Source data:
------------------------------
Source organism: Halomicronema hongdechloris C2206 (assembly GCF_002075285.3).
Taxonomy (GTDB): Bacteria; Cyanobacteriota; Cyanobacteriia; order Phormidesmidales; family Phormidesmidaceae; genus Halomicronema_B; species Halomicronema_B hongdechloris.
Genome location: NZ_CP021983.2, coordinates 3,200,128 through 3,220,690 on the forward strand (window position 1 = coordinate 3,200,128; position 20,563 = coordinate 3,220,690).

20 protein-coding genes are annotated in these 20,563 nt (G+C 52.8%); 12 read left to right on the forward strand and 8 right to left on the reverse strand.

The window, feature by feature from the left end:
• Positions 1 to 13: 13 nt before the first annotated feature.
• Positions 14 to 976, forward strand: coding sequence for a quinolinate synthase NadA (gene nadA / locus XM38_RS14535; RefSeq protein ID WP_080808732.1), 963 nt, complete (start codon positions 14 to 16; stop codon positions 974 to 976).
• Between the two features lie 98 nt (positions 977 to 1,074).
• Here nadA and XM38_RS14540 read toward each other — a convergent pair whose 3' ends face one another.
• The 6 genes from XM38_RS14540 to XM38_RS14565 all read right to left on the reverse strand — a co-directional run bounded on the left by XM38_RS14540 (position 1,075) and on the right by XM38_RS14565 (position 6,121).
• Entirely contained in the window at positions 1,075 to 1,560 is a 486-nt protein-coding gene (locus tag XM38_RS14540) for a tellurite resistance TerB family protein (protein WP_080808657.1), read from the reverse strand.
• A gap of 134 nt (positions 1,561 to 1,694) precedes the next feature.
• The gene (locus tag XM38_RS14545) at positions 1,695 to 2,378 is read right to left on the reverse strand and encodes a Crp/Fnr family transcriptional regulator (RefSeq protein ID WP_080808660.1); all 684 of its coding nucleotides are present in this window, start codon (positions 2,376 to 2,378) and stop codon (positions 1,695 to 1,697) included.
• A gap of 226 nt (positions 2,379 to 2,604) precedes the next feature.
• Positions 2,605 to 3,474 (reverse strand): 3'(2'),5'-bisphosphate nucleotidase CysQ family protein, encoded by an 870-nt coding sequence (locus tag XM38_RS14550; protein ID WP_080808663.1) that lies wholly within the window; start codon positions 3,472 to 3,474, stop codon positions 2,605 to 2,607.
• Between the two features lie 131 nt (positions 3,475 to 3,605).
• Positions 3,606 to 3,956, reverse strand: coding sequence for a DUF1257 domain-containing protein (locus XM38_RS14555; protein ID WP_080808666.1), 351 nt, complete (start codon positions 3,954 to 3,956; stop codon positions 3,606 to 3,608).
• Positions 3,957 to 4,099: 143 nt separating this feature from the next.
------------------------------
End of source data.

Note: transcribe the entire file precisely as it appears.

Source organism: Halomicronema hongdechloris C2206 (assembly GCF_002075285.3).
Taxonomy (GTDB): Bacteria; Cyanobacteriota; Cyanobacteriia; order Phormidesmidales; family Phormidesmidaceae; genus Halomicronema_B; species Halomicronema_B hongdechloris.
Genome location: NZ_CP021983.2, coordinates 3,200,128 through 3,220,690 on the forward strand (window position 1 = coordinate 3,200,128; position 20,563 = coordinate 3,220,690).

20 protein-coding genes are annotated in these 20,563 nt (G+C 52.8%); 12 read left to right on the forward strand and 8 right to left on the reverse strand.

The window, feature by feature from the left end:
• Positions 1 to 13: 13 nt before the first annotated feature.
• Positions 14 to 976, forward strand: coding sequence for a quinolinate synthase NadA (gene nadA / locus XM38_RS14535; RefSeq protein ID WP_080808732.1), 963 nt, complete (start codon positions 14 to 16; stop codon positions 974 to 976).
• Between the two features lie 98 nt (positions 977 to 1,074).
• Here nadA and XM38_RS14540 read toward each other — a convergent pair whose 3' ends face one another.
• The 6 genes from XM38_RS14540 to XM38_RS14565 all read right to left on the reverse strand — a co-directional run bounded on the left by XM38_RS14540 (position 1,075) and on the right by XM38_RS14565 (position 6,121).
• Entirely contained in the window at positions 1,075 to 1,560 is a 486-nt protein-coding gene (locus tag XM38_RS14540) for a tellurite resistance TerB family protein (protein WP_080808657.1), read from the reverse strand.
• A gap of 134 nt (positions 1,561 to 1,694) precedes the next feature.
• The gene (locus tag XM38_RS14545) at positions 1,695 to 2,378 is read right to left on the reverse strand and encodes a Crp/Fnr family transcriptional regulator (RefSeq protein ID WP_080808660.1); all 684 of its coding nucleotides are present in this window, start codon (positions 2,376 to 2,378) and stop codon (positions 1,695 to 1,697) included.
• A gap of 226 nt (positions 2,379 to 2,604) precedes the next feature.
• Positions 2,605 to 3,474 (reverse strand): 3'(2'),5'-bisphosphate nucleotidase CysQ family protein, encoded by an 870-nt coding sequence (locus tag XM38_RS14550; protein ID WP_080808663.1) that lies wholly within the window; start codon positions 3,472 to 3,474, stop codon positions 2,605 to 2,607.
• Between the two features lie 131 nt (positions 3,475 to 3,605).
• Positions 3,606 to 3,956, reverse strand: coding sequence for a DUF1257 domain-containing protein (locus XM38_RS14555; protein ID WP_080808666.1), 351 nt, complete (start codon positions 3,954 to 3,956; stop codon positions 3,606 to 3,608).
• Positions 3,957 to 4,099: 143 nt separating this feature from the next.